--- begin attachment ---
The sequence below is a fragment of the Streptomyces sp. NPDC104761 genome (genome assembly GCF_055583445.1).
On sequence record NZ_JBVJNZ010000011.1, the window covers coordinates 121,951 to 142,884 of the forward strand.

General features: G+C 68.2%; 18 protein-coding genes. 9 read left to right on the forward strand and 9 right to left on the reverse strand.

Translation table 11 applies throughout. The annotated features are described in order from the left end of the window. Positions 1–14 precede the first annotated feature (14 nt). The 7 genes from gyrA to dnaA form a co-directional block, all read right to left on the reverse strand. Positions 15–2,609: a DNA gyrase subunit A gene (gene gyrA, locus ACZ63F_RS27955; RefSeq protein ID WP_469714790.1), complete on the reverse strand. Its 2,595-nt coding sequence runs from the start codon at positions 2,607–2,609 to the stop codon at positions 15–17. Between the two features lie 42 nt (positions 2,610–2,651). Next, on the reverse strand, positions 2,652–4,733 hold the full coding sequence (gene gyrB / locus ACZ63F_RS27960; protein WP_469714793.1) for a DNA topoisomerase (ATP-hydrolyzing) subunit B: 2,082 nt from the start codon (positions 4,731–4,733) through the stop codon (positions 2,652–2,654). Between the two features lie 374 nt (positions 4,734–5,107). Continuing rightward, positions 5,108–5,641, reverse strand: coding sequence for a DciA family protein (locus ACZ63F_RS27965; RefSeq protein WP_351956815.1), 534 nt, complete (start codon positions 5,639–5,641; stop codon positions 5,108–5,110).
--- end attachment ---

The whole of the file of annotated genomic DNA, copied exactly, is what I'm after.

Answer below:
The sequence below is a fragment of the Streptomyces sp. NPDC104761 genome (genome assembly GCF_055583445.1).
On sequence record NZ_JBVJNZ010000011.1, the window covers coordinates 121,951 to 142,884 of the forward strand.

General features: G+C 68.2%; 18 protein-coding genes. 9 read left to right on the forward strand and 9 right to left on the reverse strand.

Translation table 11 applies throughout. The annotated features are described in order from the left end of the window. Positions 1–14 precede the first annotated feature (14 nt). The 7 genes from gyrA to dnaA form a co-directional block, all read right to left on the reverse strand. Positions 15–2,609: a DNA gyrase subunit A gene (gene gyrA, locus ACZ63F_RS27955; RefSeq protein ID WP_469714790.1), complete on the reverse strand. Its 2,595-nt coding sequence runs from the start codon at positions 2,607–2,609 to the stop codon at positions 15–17. Between the two features lie 42 nt (positions 2,610–2,651). Next, on the reverse strand, positions 2,652–4,733 hold the full coding sequence (gene gyrB / locus ACZ63F_RS27960; protein WP_469714793.1) for a DNA topoisomerase (ATP-hydrolyzing) subunit B: 2,082 nt from the start codon (positions 4,731–4,733) through the stop codon (positions 2,652–2,654). Between the two features lie 374 nt (positions 4,734–5,107). Continuing rightward, positions 5,108–5,641, reverse strand: coding sequence for a DciA family protein (locus ACZ63F_RS27965; RefSeq protein WP_351956815.1), 534 nt, complete (start codon positions 5,639–5,641; stop codon positions 5,108–5,110).